Battle of Xiakou

In the year 200, after Sun Ce was assassinated, his younger brother Sun Quan succeeded him and became the warlord of the Jiangdong territories. In 203, Sun Quan launched an invasion of Xiakou (夏口; within present-day Wuhan, Hubei) and appointed Ling Cao to lead the vanguard force. Upon arriving at Xiakou, Ling Cao led his men on a charge and managed to break through Huang Zu's defences and throw the enemy fleet into confusion with the sudden attack. However, he was killed in the midst of battle by a stray arrow fired by Gan Ning, one of Huang Zu's subordinates. Huang Zu was thus able to retreat safely back to Jiangxia Commandery.

After the battle, Su Fei (蘇飛), one of Huang Zu's subordinates, recommended Gan Ning for promotion. However, Huang Zu not only did not feel grateful towards Gan Ning, but also attempted to entice Gan Ning's followers to abandon their leader and join him. Some of them agreed.[2] Gan Ning was so unhappy with Huang Zu that he eventually left him (with help from Su Fei) and defected to Sun Quan's side.[3]

In the years after the Battle of Xiakou, Sun Quan continued to engage Huang Zu in incessant battles from time to time, but none of these battles were conclusive or of a large scale, as Sun Quan was also busy putting down rebellions in the Jiangdong territories.


In the spring of 208, Gan Ning suggested to Sun Quan to prepare for a full assault on Jiangxia Commandery and he pointed out that Huang Zu was old and feeble and had not replenished his arsenal in a while. Sun Quan heeded Gan Ning's advice and ordered Ling Cao's son Ling Tong to lead the vanguard and Lü Meng to be the naval commandant. In response to Sun Quan's invasion, Huang Zu assigned Zhang Shuo (張碩) to lead the vanguard and Chen Jiu (陳就) to command the navy. Unlike the previous battle, Huang Zu did not put himself at the frontline and instead remained behind the walls of Jiangxia Commandery while his subordinates led his troops into battle.

Before the battle started, Zhang Shuo led his men out on a large vessel to scout the riverbank. He encountered Ling Tong, who was also checking out the area with only tens of soldiers on a light vessel. They engaged in combat and Ling Tong slew Zhang Shuo and captured the rest of his men.

Upon learning of Zhang Shuo's death, Huang Zu immediately ordered Chen Jiu to block the entrance of the Mian River by scuttling two of his largest mengchongs at the chokepoint. In addition, Huang Zu deployed archers on top of the cliff overlooking the Mian River and ordered them to throw boulders and fire arrows at approaching enemy vessels. Sun Quan sent his largest vessels to destroy the mengchongs but to no avail. After some lengthy fighting, Sun Quan realised that Huang Zu's arsenal was not as rusty as he thought, and saw that he had already suffered heavy losses on his side.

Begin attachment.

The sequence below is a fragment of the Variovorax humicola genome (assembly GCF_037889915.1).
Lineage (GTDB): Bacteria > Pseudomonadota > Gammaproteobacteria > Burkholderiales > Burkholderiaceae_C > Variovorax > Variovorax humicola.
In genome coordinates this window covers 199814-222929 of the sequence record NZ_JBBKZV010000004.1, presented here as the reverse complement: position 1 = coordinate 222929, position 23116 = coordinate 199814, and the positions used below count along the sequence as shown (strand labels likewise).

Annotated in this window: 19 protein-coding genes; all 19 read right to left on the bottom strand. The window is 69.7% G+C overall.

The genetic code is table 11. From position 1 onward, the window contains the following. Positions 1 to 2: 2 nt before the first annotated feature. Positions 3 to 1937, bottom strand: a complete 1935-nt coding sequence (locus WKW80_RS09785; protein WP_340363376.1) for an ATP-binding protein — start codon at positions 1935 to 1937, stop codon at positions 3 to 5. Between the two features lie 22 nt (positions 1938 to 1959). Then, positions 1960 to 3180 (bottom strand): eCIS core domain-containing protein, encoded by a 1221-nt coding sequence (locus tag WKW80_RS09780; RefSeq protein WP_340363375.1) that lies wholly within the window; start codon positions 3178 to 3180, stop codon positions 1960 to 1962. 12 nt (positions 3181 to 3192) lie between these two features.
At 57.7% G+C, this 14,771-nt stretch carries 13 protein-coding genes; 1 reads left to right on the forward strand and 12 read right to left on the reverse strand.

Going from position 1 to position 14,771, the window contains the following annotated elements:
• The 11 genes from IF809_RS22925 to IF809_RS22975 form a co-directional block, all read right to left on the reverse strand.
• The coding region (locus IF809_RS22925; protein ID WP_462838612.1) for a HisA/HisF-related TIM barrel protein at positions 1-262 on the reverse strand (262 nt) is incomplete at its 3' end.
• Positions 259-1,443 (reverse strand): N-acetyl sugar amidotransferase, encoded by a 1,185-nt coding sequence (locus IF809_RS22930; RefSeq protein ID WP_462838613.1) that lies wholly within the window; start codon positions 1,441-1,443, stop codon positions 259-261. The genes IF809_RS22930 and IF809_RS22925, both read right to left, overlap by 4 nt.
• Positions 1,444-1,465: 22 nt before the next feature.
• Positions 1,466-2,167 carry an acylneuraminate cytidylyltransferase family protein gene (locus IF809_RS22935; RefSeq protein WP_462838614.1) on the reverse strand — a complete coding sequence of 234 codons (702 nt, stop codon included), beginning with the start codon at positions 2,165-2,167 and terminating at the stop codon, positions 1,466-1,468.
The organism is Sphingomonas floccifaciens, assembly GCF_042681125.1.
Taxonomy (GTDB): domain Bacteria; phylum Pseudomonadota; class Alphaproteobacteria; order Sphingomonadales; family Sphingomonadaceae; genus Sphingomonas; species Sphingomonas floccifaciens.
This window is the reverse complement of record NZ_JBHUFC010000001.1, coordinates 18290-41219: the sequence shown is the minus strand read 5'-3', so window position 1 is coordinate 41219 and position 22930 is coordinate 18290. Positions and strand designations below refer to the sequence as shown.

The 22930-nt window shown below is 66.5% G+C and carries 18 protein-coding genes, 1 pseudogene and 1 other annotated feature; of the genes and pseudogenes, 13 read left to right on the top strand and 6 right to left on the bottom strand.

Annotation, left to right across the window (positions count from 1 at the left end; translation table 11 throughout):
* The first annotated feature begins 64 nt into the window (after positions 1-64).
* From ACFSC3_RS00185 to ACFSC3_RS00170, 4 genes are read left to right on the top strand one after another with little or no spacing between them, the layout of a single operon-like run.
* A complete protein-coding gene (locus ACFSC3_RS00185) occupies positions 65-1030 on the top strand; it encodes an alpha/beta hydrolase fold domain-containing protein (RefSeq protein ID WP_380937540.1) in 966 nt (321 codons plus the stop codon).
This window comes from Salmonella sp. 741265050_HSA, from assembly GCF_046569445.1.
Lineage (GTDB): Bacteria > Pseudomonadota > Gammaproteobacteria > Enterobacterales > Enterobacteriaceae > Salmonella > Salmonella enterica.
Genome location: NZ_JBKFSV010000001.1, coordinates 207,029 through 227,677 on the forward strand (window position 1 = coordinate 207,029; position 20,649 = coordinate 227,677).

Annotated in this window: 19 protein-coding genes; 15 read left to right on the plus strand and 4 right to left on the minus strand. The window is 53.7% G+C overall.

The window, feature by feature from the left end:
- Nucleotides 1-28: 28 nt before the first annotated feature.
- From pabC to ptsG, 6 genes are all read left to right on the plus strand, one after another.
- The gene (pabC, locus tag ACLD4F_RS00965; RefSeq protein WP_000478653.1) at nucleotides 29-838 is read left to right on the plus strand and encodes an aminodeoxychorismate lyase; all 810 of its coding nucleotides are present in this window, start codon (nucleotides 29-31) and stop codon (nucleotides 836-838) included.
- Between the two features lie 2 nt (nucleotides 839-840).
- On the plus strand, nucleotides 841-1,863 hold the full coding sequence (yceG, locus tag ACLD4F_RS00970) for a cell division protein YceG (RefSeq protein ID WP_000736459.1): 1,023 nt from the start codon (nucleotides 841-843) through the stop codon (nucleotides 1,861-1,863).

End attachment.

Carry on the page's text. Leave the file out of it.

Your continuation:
Sun Quan then ordered Ling Tong and Dong Xi, along with 100 "commandos", to wear two layers of armour each and charge towards the enemy in the face of boulders and arrows raining down on them. After a tough fight, Ling Tong and Dong Xi managed to break the thick rope connecting the mengchongs and allow Sun Quan's navy to pass through. Lü Meng killed Chen Jiu on board his warship while Ling Tong breached the walls of Jiangxia Commandery. Huang Zu attempted to flee after his defeat but met his ends at the hands of Feng Ze (馮則), a soldier in Sun Quan's army.

See also


  1. ^ a b de Crespigny (2007), p. 352.
  2. ^ (權討祖,祖軍敗奔走,追兵急,寧以善射,將兵在後,射殺校尉凌操。祖旣得免,軍罷還營,待寧如初。祖都督蘇飛數薦寧,祖不用,令人化誘其客,客稍亡。) Wu Shu annotation in Sanguozhi vol. 55.
  3. ^ (寧欲去,恐不獲免,獨憂悶不知所出。飛知其意,乃要寧,為之置酒,謂曰:「吾薦子者數矣,主不能用。日月逾邁,人生幾何,宜自遠圖,庶遇知己。」寧良乆乃曰:「雖有其志,未知所由。」飛曰:「吾欲白子為邾長,於是去就,孰與臨阪轉丸乎?」寧曰:「幸甚。」飛白祖,聽寧之縣。招懷亡客并義從者,得數百人。) Wu Shu annotation in Sanguozhi vol. 55.
  • Chen, Shou (3rd century). Records of the Three Kingdoms (Sanguozhi).
  • de Crespigny, Rafe (2004) [1990]. Generals of the South (internet ed.). Faculty of Asian Studies, Australian National University. Archived from the original on 2007-06-07.
  • de Crespigny, Rafe (2007). A Biographical Dictionary of Later Han to the Three Kingdoms 23-220 AD. Leiden: Brill. ISBN 9789004156050.
  • Fan, Ye (5th century). Book of the Later Han (Houhanshu).
  • Pei, Songzhi (5th century). Annotations to Records of the Three Kingdoms (Sanguozhi zhu).
  • Sima, Guang (1084). Zizhi Tongjian.